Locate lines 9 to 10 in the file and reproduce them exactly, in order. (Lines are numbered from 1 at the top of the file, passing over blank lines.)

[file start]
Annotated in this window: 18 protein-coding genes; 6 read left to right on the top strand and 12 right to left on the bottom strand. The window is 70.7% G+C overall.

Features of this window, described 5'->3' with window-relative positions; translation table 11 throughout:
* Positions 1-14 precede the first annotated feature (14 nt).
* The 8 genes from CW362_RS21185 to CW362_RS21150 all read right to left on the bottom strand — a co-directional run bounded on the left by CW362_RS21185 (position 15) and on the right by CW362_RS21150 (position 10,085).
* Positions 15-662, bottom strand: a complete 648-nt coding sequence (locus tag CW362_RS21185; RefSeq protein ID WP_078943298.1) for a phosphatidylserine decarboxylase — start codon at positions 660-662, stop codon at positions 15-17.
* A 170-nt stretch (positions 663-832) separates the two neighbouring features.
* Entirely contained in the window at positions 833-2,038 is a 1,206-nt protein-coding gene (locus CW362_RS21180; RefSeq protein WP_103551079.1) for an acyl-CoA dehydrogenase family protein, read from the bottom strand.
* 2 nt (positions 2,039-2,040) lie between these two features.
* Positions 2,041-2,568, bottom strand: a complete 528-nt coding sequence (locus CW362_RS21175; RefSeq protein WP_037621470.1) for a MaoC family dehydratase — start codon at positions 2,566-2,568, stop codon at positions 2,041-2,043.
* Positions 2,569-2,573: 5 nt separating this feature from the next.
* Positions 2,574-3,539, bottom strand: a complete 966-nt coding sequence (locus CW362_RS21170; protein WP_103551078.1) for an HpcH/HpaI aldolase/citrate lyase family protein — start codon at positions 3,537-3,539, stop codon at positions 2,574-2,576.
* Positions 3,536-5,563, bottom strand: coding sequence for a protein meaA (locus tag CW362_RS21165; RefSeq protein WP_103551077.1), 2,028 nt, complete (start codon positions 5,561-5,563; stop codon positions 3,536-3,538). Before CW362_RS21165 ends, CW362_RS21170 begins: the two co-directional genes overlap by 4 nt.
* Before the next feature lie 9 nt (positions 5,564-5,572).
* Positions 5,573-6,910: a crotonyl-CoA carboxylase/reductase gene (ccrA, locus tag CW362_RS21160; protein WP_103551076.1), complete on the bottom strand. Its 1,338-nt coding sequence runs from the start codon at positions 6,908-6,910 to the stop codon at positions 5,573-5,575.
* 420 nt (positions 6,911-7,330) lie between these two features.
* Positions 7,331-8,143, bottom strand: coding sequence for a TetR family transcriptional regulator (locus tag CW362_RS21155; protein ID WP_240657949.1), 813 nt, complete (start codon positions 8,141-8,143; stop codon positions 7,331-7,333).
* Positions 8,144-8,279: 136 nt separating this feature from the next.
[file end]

* Positions 2,041-2,568, bottom strand: a complete 528-nt coding sequence (locus CW362_RS21175; RefSeq protein WP_037621470.1) for a MaoC family dehydratase — start codon at positions 2,566-2,568, stop codon at positions 2,041-2,043.
* Positions 2,569-2,573: 5 nt separating this feature from the next.